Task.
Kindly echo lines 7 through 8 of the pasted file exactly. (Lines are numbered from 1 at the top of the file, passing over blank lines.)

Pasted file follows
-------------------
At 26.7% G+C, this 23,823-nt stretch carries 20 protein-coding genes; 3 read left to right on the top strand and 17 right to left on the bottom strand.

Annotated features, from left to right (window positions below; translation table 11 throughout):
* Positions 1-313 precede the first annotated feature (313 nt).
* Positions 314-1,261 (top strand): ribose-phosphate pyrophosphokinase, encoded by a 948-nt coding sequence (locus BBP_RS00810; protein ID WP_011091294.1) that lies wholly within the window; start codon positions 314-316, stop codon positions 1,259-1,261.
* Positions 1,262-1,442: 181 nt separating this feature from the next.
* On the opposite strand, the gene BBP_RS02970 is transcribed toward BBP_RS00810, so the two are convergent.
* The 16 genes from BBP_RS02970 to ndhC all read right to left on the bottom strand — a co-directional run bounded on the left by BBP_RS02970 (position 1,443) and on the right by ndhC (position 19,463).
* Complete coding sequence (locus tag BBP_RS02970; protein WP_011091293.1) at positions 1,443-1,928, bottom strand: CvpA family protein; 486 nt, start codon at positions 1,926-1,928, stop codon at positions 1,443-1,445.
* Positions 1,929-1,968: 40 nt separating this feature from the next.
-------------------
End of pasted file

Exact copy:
* The 16 genes from BBP_RS02970 to ndhC all read right to left on the bottom strand — a co-directional run bounded on the left by BBP_RS02970 (position 1,443) and on the right by ndhC (position 19,463).
* Complete coding sequence (locus tag BBP_RS02970; protein WP_011091293.1) at positions 1,443-1,928, bottom strand: CvpA family protein; 486 nt, start codon at positions 1,926-1,928, stop codon at positions 1,443-1,445.